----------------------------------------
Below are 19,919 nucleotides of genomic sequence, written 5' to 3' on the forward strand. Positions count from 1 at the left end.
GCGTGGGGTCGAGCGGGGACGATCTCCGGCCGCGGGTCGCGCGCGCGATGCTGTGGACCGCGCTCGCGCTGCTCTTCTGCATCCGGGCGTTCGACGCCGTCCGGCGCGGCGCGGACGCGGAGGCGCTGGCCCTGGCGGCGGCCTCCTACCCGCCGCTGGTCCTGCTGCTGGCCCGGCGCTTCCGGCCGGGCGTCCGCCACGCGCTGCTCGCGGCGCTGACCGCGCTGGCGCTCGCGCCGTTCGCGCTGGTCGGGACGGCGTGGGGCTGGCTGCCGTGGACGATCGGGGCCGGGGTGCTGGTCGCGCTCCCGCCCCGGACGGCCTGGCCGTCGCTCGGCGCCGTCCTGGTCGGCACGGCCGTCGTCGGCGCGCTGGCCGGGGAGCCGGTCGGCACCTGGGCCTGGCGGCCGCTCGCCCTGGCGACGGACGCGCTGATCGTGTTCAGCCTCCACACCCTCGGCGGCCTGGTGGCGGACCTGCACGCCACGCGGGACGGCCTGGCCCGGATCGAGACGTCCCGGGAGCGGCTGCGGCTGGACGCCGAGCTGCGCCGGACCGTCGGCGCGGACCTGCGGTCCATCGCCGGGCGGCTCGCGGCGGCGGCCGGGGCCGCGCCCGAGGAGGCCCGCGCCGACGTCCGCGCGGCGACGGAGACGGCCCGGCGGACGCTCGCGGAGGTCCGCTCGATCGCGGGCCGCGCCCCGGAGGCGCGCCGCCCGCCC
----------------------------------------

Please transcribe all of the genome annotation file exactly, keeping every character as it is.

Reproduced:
Below are 19,919 nucleotides of genomic sequence, written 5' to 3' on the forward strand. Positions count from 1 at the left end.
GCGTGGGGTCGAGCGGGGACGATCTCCGGCCGCGGGTCGCGCGCGCGATGCTGTGGACCGCGCTCGCGCTGCTCTTCTGCATCCGGGCGTTCGACGCCGTCCGGCGCGGCGCGGACGCGGAGGCGCTGGCCCTGGCGGCGGCCTCCTACCCGCCGCTGGTCCTGCTGCTGGCCCGGCGCTTCCGGCCGGGCGTCCGCCACGCGCTGCTCGCGGCGCTGACCGCGCTGGCGCTCGCGCCGTTCGCGCTGGTCGGGACGGCGTGGGGCTGGCTGCCGTGGACGATCGGGGCCGGGGTGCTGGTCGCGCTCCCGCCCCGGACGGCCTGGCCGTCGCTCGGCGCCGTCCTGGTCGGCACGGCCGTCGTCGGCGCGCTGGCCGGGGAGCCGGTCGGCACCTGGGCCTGGCGGCCGCTCGCCCTGGCGACGGACGCGCTGATCGTGTTCAGCCTCCACACCCTCGGCGGCCTGGTGGCGGACCTGCACGCCACGCGGGACGGCCTGGCCCGGATCGAGACGTCCCGGGAGCGGCTGCGGCTGGACGCCGAGCTGCGCCGGACCGTCGGCGCGGACCTGCGGTCCATCGCCGGGCGGCTCGCGGCGGCGGCCGGGGCCGCGCCCGAGGAGGCCCGCGCCGACGTCCGCGCGGCGACGGAGACGGCCCGGCGGACGCTCGCGGAGGTCCGCTCGATCGCGGGCCGCGCCCCGGAGGCGCGCCGCCCGCCC